A finales de julio de 2008 y durante un concierto del cuarteto de los grandísimos músicos Antonio Serrano y Javier Colina en El Café Central, caigo en la cuenta de que no está en el escenario el piano de siempre.
What was your first piano, and your second one, and the ones after that? What memories do you have of them and what did you get from them? What piano do you generally use now?
My first piano was an old upright that belonged to my grandmother. I don’t know the name of it but I loved it and would take the front off of it to see the hammers move when I played it. I learned to play on the piano and it was my only instrument until I left home when was 18years old and went to University. There I didn’t have a piano of my own and it was not until fifteen years later that I bought my first real piano. It was a Kawai 6’, and it is still the piano I have at home.
What do you think of digital pianos? Do you use digital technology for working, composing, practicing or whatever?
There is no digital piano that feels like a real piano, no matter how good the technology. Of course we record with digital technology which is fine with me.
In terms of priorities or personal interests, in what order would you put the following three aspects of your work: music, jazz, the piano?
For me they are all connected. I fell in love with jazz music and playing the piano at the same time.
When you begin your profession, you imagine a career and career goals. When you first started studying jazz, how did you think you would wind up playing? How have your musical interests, influences and approach to music and the piano evolved? What are your present goals?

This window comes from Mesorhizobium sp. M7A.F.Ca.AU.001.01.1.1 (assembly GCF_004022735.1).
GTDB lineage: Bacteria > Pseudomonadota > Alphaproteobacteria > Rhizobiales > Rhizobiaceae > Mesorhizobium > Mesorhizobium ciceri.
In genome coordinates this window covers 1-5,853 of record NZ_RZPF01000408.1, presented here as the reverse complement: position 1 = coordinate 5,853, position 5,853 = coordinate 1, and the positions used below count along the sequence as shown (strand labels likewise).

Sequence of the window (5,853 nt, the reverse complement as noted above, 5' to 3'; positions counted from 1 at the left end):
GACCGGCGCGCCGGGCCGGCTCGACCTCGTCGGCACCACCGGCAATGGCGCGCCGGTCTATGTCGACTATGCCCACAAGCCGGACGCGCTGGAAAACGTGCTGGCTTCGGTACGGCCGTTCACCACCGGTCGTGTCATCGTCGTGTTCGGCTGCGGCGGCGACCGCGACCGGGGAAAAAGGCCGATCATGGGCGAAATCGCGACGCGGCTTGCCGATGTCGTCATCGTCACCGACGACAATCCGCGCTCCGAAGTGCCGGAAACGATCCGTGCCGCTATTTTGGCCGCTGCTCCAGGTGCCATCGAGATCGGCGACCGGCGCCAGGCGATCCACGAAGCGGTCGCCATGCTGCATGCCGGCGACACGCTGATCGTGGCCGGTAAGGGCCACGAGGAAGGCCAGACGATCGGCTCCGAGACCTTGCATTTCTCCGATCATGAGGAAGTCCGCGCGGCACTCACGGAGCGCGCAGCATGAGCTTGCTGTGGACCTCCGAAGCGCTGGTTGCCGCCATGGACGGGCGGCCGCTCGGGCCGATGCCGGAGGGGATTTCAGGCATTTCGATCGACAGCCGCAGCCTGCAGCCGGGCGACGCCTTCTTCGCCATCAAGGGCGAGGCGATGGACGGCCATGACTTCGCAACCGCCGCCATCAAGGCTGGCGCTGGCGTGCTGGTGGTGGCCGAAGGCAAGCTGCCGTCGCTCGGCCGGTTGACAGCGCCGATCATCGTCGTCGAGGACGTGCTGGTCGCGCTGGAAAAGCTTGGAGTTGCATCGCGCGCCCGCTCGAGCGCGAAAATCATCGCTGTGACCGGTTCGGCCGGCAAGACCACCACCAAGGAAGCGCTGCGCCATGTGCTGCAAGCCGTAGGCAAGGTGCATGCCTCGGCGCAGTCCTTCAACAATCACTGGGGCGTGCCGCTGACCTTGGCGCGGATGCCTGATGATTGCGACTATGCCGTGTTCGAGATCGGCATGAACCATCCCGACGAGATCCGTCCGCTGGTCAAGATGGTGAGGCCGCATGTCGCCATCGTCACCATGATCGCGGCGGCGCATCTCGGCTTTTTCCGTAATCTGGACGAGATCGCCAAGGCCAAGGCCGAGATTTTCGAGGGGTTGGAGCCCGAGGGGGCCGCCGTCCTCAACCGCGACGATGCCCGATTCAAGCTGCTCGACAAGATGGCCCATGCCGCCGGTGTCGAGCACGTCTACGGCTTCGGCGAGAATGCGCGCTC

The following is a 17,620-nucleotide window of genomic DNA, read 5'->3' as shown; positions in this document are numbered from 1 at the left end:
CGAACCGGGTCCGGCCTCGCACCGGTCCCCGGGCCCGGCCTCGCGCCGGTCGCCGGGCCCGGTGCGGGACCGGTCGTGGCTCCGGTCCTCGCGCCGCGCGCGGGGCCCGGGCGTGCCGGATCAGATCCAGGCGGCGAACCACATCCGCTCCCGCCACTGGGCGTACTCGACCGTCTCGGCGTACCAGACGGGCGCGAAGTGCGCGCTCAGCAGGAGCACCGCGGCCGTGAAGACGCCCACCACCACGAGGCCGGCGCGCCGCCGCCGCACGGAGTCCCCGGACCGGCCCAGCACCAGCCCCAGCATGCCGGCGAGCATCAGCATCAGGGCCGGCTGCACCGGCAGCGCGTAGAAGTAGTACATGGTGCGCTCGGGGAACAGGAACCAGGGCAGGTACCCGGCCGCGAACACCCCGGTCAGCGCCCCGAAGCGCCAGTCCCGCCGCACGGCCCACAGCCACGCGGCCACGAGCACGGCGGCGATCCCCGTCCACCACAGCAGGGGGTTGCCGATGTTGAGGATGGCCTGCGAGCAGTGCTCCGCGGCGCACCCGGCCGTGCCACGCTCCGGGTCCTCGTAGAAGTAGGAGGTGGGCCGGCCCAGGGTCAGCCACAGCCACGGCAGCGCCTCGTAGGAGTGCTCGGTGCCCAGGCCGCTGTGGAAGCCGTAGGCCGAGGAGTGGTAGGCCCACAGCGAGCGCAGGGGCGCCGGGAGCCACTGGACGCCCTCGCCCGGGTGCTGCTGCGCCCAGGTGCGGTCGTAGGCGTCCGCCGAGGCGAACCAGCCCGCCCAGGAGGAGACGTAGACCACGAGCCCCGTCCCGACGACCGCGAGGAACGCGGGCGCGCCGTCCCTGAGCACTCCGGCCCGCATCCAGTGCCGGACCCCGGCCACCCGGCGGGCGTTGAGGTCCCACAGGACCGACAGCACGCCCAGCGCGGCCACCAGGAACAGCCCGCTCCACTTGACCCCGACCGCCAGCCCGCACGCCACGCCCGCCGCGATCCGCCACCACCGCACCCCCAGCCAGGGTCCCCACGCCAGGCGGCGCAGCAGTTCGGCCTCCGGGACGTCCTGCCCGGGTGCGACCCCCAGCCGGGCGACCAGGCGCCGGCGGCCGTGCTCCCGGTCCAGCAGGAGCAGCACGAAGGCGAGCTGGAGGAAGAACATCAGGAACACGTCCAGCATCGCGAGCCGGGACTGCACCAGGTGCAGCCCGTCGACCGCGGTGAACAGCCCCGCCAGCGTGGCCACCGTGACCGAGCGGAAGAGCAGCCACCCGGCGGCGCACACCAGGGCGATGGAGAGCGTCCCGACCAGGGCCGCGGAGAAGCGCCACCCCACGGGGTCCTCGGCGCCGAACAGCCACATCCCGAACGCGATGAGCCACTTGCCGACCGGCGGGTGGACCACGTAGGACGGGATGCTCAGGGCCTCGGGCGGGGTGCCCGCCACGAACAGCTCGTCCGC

I have played piano my whole life. I do not remember a time when I didn’t play piano. Having said that, I always thought I would be a history professor, not a professional musician. Events worked out otherwise. To this day, I continue to be surprised at how it happened.
In studying and practicing music, we take in new information and discover aspects and perspectives that turn into fundamental highlights marking our personal careers. What do you wish you had known from the very start in order to focus on certain aspects sooner?
I wish I had understood the importance of accepting my own sound, both as a piano player and a singer, because in the end this is the foundation of anybody’s music. Everything else follows from this.
How do you organize your studies and practice of the piano and of music? How did you approach this when you first started, and how do you approach it now? In your practice or studies, what importance do you give to harmony, scales, transcribing solos, ear training, sound, and so on? What does the study of classical piano offer you?
Now I play songs for an hour or so and if I come across a particular phrase that I want to master I stop and work on it for a while, perhaps shifting keys, and then move on playing songs. I consider listening to records as a form of practicing.
Do you prefer to play alone, in duo, trio, quartet or…?
I like them all equally.
Name two discoveries about music that you remember as moments of enlightenment. This could be at any time from when you first began and discovered that you can drop your sevenths a half-step and pass through II-V-I progressions through the time when you discovered upper-structure triads, block chords, certain scales over certain chords, etc.
I mostly remember the times when playing felt great, when it was so relaxed I had the sensation that I was floating, watching my hands move on the keys, listening to the music as if I wasn’t actually playing but that the music was being played through me. It is like the state you sometimes experience while long distance running, when you have a sense of movement but not of actually doing work, as if you are simply movement.
In that sense, could you mention one of our favorite voicings for right and left hands, a single chord or progress? For example, left hand: tonic and fourth, and right hand: seventh, minor third and fifth.